The types of novels I enjoy reading seem to stem from my interest in Anthropology from when I studied Sociology and Social Anthropology at uni. Before then I’m not really sure what I read but it didn’t seem to be the kind of books I read now, but it certainly wasn’t any Mills and Boon either.
The novels that tend to stick in my mind are those by writers such as Andrea Levy and Chimamanda Ngozi Adichie, Frank McCourt etc. Novels that have some cultural or historical significance. But I also enjoy non-fiction books by, say, Bill Bryson or Kate Fox. Or TV programmes which open up anthropology to the masses, such as Tribe, which I remember seeing a lot of criticism towards at the time for not being ethnographically accurate and thinking ‘who cares if it’s getting people interested in different cultures’.
Anyway, this wasn’t supposed to be a post about anthropology, ethnography or literature. It was supposed to be a short introduction to a talk on TED which I recently stumbled across and thoroughly enjoyed. I was going to say how I have also always been interested in equality and diversity and hearing other voices – and found this talk fascinating.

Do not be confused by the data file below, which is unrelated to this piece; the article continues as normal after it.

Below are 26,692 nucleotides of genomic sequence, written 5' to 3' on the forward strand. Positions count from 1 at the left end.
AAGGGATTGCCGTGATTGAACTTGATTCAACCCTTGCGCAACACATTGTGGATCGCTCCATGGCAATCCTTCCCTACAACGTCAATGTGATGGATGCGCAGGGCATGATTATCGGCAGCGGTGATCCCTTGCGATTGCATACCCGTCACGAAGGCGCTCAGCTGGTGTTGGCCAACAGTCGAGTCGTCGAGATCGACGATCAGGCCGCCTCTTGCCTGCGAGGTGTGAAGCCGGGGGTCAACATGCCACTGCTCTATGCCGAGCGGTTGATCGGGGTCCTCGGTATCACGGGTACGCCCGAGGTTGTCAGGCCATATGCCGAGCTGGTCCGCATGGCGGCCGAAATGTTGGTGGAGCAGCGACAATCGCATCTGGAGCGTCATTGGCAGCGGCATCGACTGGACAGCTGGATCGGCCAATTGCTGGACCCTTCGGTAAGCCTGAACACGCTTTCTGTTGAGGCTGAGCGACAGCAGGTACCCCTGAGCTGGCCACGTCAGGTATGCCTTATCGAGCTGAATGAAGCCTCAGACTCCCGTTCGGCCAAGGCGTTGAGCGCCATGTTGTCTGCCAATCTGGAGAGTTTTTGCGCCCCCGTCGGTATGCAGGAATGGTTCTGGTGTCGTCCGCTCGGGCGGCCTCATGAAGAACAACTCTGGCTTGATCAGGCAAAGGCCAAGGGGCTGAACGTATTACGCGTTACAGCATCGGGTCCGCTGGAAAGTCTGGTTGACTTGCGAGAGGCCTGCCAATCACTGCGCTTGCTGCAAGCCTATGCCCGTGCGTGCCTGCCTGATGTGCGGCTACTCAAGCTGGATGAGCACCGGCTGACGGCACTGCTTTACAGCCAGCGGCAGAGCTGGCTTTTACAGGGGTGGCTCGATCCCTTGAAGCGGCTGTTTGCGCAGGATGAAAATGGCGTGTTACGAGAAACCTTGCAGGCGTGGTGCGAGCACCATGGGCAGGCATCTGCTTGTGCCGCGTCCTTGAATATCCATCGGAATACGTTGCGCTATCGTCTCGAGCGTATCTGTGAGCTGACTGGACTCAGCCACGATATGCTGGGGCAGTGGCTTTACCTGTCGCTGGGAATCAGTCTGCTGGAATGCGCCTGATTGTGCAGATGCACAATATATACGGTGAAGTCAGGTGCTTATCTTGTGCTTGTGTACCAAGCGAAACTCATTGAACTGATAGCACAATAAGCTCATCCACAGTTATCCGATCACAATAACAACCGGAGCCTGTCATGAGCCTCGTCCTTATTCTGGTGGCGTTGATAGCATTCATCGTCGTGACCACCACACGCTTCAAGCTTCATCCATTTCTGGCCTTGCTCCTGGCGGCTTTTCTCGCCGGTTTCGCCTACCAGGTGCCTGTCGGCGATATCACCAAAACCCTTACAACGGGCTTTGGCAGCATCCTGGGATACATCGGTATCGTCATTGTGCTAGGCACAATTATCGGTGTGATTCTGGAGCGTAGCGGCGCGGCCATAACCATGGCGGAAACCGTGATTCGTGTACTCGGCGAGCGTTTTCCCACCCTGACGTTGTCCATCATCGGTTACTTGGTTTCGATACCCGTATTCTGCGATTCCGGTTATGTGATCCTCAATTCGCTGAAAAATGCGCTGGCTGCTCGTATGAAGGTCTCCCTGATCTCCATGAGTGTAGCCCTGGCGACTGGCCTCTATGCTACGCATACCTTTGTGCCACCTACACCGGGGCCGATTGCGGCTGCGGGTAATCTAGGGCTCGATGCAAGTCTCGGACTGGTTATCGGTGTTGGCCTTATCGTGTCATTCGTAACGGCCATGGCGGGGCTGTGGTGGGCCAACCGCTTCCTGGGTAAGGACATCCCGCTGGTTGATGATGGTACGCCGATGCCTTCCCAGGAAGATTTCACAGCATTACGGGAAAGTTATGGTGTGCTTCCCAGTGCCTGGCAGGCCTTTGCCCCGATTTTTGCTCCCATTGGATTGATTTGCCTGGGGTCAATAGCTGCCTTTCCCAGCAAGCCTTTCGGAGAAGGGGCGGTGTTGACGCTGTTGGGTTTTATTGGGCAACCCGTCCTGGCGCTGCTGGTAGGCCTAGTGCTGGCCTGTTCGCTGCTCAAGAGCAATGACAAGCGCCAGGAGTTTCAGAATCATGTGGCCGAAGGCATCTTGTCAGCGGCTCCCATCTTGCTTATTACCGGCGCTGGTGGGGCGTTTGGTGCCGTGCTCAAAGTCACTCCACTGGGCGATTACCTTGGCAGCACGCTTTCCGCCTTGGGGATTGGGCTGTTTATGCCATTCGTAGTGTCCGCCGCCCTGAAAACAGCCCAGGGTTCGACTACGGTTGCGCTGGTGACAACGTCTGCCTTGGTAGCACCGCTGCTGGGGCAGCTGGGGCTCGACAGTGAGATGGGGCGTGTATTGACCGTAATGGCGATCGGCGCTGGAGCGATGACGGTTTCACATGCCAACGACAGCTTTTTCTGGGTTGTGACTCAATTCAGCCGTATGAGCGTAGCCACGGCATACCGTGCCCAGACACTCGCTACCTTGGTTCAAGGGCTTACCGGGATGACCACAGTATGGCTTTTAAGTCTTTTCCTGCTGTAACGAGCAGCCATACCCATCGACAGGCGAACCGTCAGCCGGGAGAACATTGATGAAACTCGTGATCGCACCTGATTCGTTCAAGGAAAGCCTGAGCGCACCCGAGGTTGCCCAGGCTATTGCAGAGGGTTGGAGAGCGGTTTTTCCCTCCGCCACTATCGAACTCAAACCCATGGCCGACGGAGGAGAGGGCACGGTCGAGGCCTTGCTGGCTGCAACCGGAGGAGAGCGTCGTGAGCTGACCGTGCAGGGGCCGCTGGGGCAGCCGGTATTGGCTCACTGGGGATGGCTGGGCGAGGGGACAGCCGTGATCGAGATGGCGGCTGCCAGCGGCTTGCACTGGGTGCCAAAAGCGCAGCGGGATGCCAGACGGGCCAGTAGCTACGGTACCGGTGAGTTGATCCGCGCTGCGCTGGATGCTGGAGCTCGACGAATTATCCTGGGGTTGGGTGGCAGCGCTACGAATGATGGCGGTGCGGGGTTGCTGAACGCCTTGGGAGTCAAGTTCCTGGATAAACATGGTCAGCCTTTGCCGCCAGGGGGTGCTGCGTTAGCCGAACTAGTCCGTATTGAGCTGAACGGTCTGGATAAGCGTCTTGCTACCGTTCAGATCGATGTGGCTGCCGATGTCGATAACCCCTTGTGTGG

So, when I came across Chimamanda Adichie: the danger of a single story I decided to share it on Facebook (though I’m only aware of two of my friends actually watching and enjoying it). In it Adichie discusses how she grew up in Nigeria reading and writing novels white children with blue eyes who “played in the snow…ate apples…talked a lot about the weather, how lovely it was that the sun had come out”. How when she went to study in the USA she met a girl who was surprised she could speak English and listened to Mariah Carey and not “tribal music”. How, when we are subjected to novels which paint one picture, how can we expect people to fully understand other cultures and individuals? And the strong need encourage African writers so that we receive a fuller picture and get to hear many stories. About the danger of the single story.
So, while programmes such as Tribe might be criticised for being simplistic or not of value to serious anthropologists, surely they’re a good start to providing a fuller picture alongside work from a diverse group of novelists.